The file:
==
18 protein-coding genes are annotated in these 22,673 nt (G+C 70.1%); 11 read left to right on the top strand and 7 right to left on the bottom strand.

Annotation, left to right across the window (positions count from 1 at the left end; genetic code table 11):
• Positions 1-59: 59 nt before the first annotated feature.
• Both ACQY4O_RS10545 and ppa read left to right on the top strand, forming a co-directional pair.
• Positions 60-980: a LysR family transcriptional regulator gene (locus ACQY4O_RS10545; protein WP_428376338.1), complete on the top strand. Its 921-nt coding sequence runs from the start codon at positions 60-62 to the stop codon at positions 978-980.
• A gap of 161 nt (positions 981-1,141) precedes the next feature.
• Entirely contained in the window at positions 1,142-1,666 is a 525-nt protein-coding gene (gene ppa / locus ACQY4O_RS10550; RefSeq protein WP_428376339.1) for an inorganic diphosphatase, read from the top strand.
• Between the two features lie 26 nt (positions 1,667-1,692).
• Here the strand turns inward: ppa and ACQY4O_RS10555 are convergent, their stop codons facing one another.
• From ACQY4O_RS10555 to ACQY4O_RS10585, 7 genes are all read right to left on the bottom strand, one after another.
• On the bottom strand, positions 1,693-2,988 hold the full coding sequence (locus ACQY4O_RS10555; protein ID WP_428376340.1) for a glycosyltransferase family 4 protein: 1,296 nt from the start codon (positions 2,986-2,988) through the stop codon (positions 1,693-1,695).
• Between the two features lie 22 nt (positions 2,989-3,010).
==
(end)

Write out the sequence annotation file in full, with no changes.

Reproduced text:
18 protein-coding genes are annotated in these 22,673 nt (G+C 70.1%); 11 read left to right on the top strand and 7 right to left on the bottom strand.

Annotation, left to right across the window (positions count from 1 at the left end; genetic code table 11):
• Positions 1-59: 59 nt before the first annotated feature.
• Both ACQY4O_RS10545 and ppa read left to right on the top strand, forming a co-directional pair.
• Positions 60-980: a LysR family transcriptional regulator gene (locus ACQY4O_RS10545; protein WP_428376338.1), complete on the top strand. Its 921-nt coding sequence runs from the start codon at positions 60-62 to the stop codon at positions 978-980.
• A gap of 161 nt (positions 981-1,141) precedes the next feature.
• Entirely contained in the window at positions 1,142-1,666 is a 525-nt protein-coding gene (gene ppa / locus ACQY4O_RS10550; RefSeq protein WP_428376339.1) for an inorganic diphosphatase, read from the top strand.
• Between the two features lie 26 nt (positions 1,667-1,692).
• Here the strand turns inward: ppa and ACQY4O_RS10555 are convergent, their stop codons facing one another.
• From ACQY4O_RS10555 to ACQY4O_RS10585, 7 genes are all read right to left on the bottom strand, one after another.
• On the bottom strand, positions 1,693-2,988 hold the full coding sequence (locus ACQY4O_RS10555; protein ID WP_428376340.1) for a glycosyltransferase family 4 protein: 1,296 nt from the start codon (positions 2,986-2,988) through the stop codon (positions 1,693-1,695).
• Between the two features lie 22 nt (positions 2,989-3,010).